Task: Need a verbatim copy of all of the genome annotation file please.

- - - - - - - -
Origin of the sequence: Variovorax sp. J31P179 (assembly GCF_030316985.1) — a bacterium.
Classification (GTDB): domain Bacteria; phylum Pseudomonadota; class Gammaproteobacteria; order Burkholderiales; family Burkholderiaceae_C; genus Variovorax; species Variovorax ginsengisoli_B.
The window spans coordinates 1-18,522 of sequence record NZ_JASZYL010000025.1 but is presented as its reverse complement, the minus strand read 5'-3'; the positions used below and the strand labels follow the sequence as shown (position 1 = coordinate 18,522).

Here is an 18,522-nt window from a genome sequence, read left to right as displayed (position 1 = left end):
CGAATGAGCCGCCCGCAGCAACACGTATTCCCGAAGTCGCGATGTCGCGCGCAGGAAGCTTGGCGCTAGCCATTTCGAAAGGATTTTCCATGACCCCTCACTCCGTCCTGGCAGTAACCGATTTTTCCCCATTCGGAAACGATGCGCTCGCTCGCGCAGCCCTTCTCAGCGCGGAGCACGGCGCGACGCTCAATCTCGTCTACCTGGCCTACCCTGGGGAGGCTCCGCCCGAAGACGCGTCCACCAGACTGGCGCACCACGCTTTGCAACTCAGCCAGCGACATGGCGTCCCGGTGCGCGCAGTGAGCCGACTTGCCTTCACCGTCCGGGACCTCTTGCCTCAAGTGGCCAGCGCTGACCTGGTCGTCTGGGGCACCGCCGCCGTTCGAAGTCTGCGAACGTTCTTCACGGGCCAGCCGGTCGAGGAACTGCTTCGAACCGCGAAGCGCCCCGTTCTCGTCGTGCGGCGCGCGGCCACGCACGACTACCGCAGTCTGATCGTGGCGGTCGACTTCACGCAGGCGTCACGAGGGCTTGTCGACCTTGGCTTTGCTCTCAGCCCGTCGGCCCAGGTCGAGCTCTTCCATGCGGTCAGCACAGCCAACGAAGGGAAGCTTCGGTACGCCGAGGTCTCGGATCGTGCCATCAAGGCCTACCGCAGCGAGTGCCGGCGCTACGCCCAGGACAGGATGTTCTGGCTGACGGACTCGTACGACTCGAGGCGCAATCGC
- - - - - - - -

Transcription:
Origin of the sequence: Variovorax sp. J31P179 (assembly GCF_030316985.1) — a bacterium.
Classification (GTDB): domain Bacteria; phylum Pseudomonadota; class Gammaproteobacteria; order Burkholderiales; family Burkholderiaceae_C; genus Variovorax; species Variovorax ginsengisoli_B.
The window spans coordinates 1-18,522 of sequence record NZ_JASZYL010000025.1 but is presented as its reverse complement, the minus strand read 5'-3'; the positions used below and the strand labels follow the sequence as shown (position 1 = coordinate 18,522).

Here is an 18,522-nt window from a genome sequence, read left to right as displayed (position 1 = left end):
CGAATGAGCCGCCCGCAGCAACACGTATTCCCGAAGTCGCGATGTCGCGCGCAGGAAGCTTGGCGCTAGCCATTTCGAAAGGATTTTCCATGACCCCTCACTCCGTCCTGGCAGTAACCGATTTTTCCCCATTCGGAAACGATGCGCTCGCTCGCGCAGCCCTTCTCAGCGCGGAGCACGGCGCGACGCTCAATCTCGTCTACCTGGCCTACCCTGGGGAGGCTCCGCCCGAAGACGCGTCCACCAGACTGGCGCACCACGCTTTGCAACTCAGCCAGCGACATGGCGTCCCGGTGCGCGCAGTGAGCCGACTTGCCTTCACCGTCCGGGACCTCTTGCCTCAAGTGGCCAGCGCTGACCTGGTCGTCTGGGGCACCGCCGCCGTTCGAAGTCTGCGAACGTTCTTCACGGGCCAGCCGGTCGAGGAACTGCTTCGAACCGCGAAGCGCCCCGTTCTCGTCGTGCGGCGCGCGGCCACGCACGACTACCGCAGTCTGATCGTGGCGGTCGACTTCACGCAGGCGTCACGAGGGCTTGTCGACCTTGGCTTTGCTCTCAGCCCGTCGGCCCAGGTCGAGCTCTTCCATGCGGTCAGCACAGCCAACGAAGGGAAGCTTCGGTACGCCGAGGTCTCGGATCGTGCCATCAAGGCCTACCGCAGCGAGTGCCGGCGCTACGCCCAGGACAGGATGTTCTGGCTGACGGACTCGTACGACTCGAGGCGCAATCGC